Ian Stewart – 1986 Speech on the Exchange Rate Mechanism

Below is the text of the speech made by Ian Stewart, the then Economic Secretary to the Treasury, in the House of Commons on 29 January 1986.

The right hon. Member for Glasgow, Hillhead (Mr. Jenkins) has made, as is his custom, an elegant speech. He was a distinguished President of the European Commission. He has always been an eloquent advocate of the cause of Europeanism.

It is important to put the question of our membership of the exchange rate mechanism of the European monetary system into its proper perspective. It is not a question of our being for or against the development of the European Community. The Government’s commitment to constructive membership of the European Community is beyond dispute. The fact that we have remained outside the exchange rate mechanism of the EMS casts no doubt on our European commitment. On the other side of the coin, it is right to point out, too, that, contrary to the assertions from time to time of some of those on the Opposition Benches, membership of the exchange rate mechanism would not lock us into some irrevocable commitment to full economic and monetary union. The truth is more complex, yet more prosaic. The ERM is a fixed, but adjustable, exchange rate system on Bretton Woods lines intended to promote greater economic convergence between its participants, particularly on inflation.

The Government’s position on membership has been clear throughout. We would be ready to join the ERM as and when we judge the conditions are right for us to do so. ​ I recognise that the right hon. Member for Hillhead believes that those conditions are right today. That is his judgment. However, he will recognise that many factors affecting sterling need to be weighed carefully.

The Government have to take account of the fact that, unlike all other ERM currencies except the deutschmark, sterling is a widely held and internationally traded currency. It is, furthermore, a currency subject to different and often opposite strains from those that affect the other currencies currently in the system. We have seen evidence of these conflicting pressures in exchange market movements in recent weeks. The House does not need me to explain that conditions in the exchange markets have been, even by their standards, remarkably turbulent of late.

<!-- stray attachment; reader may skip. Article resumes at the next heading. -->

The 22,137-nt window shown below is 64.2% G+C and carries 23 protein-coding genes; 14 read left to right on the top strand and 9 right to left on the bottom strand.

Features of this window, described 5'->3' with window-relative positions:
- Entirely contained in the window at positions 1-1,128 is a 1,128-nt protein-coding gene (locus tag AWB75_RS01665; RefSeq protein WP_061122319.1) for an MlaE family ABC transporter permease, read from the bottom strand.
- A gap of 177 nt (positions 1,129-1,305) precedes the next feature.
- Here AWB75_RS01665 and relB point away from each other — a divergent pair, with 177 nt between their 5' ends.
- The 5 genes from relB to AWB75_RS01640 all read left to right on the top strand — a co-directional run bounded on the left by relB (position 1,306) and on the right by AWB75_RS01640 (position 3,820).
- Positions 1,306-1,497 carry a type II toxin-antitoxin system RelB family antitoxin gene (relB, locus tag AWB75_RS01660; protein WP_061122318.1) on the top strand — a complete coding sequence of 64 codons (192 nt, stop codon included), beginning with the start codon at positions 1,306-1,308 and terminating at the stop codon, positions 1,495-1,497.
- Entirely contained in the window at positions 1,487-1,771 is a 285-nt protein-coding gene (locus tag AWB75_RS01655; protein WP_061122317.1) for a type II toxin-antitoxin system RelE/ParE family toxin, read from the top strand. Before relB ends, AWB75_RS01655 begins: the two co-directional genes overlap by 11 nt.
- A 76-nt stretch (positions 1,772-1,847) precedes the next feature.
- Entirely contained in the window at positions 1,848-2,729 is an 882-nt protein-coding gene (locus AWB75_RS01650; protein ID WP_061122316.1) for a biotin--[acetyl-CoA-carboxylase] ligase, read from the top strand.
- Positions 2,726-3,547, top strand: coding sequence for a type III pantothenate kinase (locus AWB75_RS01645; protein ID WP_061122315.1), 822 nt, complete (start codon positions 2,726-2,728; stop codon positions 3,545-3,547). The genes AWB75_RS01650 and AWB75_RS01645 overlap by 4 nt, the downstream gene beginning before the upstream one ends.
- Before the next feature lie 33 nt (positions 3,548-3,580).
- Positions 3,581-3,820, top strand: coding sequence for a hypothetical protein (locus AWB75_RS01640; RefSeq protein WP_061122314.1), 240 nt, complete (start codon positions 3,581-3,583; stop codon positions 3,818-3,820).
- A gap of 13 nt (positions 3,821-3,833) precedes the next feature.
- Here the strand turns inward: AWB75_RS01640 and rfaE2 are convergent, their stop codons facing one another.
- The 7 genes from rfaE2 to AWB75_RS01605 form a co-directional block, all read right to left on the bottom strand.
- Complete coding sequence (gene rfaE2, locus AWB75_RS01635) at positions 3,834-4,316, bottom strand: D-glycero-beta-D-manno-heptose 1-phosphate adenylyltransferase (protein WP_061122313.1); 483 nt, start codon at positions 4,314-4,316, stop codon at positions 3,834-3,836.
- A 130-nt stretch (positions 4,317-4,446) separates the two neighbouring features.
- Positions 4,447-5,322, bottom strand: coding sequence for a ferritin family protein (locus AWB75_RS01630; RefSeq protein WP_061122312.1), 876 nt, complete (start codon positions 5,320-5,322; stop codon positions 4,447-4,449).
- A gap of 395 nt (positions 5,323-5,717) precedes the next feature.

In recent weeks, the major influence on sterling has been the weakening of the oil price. To some extent, this is a problem of perception. Even before the latest movements in the market, oil accounted for only 5 per cent. or 6 per cent. of our national income and less than 8 per cent. of all our exports. It accounts for only 0·5 per cent. of all our employment and only 5 per cent. of capital investment, despite the massive capital investments required to develop the major fields in the North sea. Those who operate in the markets, as many commentators are increasingly coming to note, often have an exaggerated perception of the importance of oil to the United Kingdom. That is something with which we have to live. It came as no surprise that a fall in the price of oil on the scale we have seen in the past three or four weeks, when the price has fallen by around 30 per cent., should have had some impact on sterling. I would like to think that the markets have already begun to take a more balanced view, but these realities can take time to gain hold.

The other major factor in the exchange markets recently has, of course, been the decline of the dollar and its differential impact on other currencies. Since the Plaza agreement, the yen has appreciated by nearly 19 per cent. against the dollar, the deutschmark by about 16 per cent. and sterling by 22·5 per cent.; so the decline in the value of the dollar has given rise to substantial adjustments between the exchange rates of other currencies.

It is against this background that we must judge the question of membership of the exchange rate mechanism of the EMS. We must recognise in so doing that for sterling to join the ERM would bring about a significant change in the operation of the system itself. At present, the deutschmark plays a dominant and central role. The addition of sterling, another widely held and traded international currency, would undoubtedly introduce an element of bi-polarity into the system with which it has not yet had to cope. It may be that it could do so, but it is a question that must give us pause. We should note that the currencies of the other two major countries in the mechanism—the French franc and Italian lira—are both protected by a variety of exchange controls.